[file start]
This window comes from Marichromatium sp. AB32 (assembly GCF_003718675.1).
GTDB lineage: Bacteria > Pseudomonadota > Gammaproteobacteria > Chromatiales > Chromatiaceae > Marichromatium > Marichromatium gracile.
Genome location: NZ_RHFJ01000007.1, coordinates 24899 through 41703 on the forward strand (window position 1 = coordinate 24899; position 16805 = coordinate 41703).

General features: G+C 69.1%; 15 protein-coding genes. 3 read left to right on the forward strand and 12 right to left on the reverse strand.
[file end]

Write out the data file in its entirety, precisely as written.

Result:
This window comes from Marichromatium sp. AB32 (assembly GCF_003718675.1).
GTDB lineage: Bacteria > Pseudomonadota > Gammaproteobacteria > Chromatiales > Chromatiaceae > Marichromatium > Marichromatium gracile.
Genome location: NZ_RHFJ01000007.1, coordinates 24899 through 41703 on the forward strand (window position 1 = coordinate 24899; position 16805 = coordinate 41703).

General features: G+C 69.1%; 15 protein-coding genes. 3 read left to right on the forward strand and 12 right to left on the reverse strand.